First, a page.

|Publication number||US5314410 A|
|Application number||US 07/991,705|
|Publication date||May 24, 1994|
|Filing date||Dec 16, 1992|
|Priority date||Feb 10, 1992|
|Publication number||07991705, 991705, US 5314410 A, US 5314410A, US-A-5314410, US5314410 A, US5314410A|
|Inventors||Ronald L. Marks|
|Original Assignee||Marks Ronald L|
|Export Citation||BiBTeX, EndNote, RefMan|
|Patent Citations (9), Referenced by (20), Classifications (10), Legal Events (2)|
|External Links: USPTO, USPTO Assignment, Espacenet|
This is a continuation-in-part of copending application(s) Ser. No. 07/832,956 filed on Feb. 10, 1992, now abandoned.
The present invention relates to a device for detecting when an intravenous or arterial cannula enters a vein or artery, and more particularly to a visually observable membrane which inflates or moves when the cannula comes into contact with the pressure of blood within a vein or artery.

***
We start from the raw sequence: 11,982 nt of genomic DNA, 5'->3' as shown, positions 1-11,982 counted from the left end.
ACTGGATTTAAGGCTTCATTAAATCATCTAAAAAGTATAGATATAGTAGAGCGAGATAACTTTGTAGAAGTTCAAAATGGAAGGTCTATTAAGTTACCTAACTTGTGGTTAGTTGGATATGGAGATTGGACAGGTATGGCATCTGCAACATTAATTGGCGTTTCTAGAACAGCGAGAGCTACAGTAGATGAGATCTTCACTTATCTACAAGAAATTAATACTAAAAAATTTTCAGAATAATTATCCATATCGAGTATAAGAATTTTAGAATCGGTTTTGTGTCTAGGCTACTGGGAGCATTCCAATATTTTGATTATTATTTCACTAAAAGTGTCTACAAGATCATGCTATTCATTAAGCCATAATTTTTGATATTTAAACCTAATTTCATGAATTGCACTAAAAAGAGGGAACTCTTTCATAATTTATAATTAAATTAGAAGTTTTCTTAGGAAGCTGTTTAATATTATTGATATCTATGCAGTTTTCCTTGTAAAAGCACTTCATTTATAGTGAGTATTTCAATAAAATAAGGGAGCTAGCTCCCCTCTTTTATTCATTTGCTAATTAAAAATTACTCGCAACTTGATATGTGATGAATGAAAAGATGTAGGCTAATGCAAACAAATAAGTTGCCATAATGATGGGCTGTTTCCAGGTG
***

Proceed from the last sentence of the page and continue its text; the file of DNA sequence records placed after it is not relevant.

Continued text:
Present intravenous and arterial cannulas depend upon a visual observance of blood itself in the hub of the cannula after the blood has flowed through the length of the cannula in order to indicate that the cannula needle has entered the vessel. Often, a cannula may puncture a blood vessel through both walls. When this happens using present cannulas, any back flow of blood may not be observed and the double puncture is undetected. This may result in improper administration of medication, hemorrhaging, collapse of the vein or artery, or other similar complications.
One method of addressing this situation is disclosed in U.S Pat. No. 5,030,207 to Mersch, et al. The Mersch device provides a fiber optic mounted around the cannula of the needle that is conformed to the distal end of the needle, so that as the distal end comes into contact with the blood at the interior of the vein or artery, that color is transmitted along the fiber optic to a magnifying system. However, the Mersch invention is complicated to manufacture, requires a certain amount of light to work properly, and may still allow the needle to puncture both walls of the vein or artery without being readily detected. The present is more reliable because it is activated by the pressure of the blood within the vessel.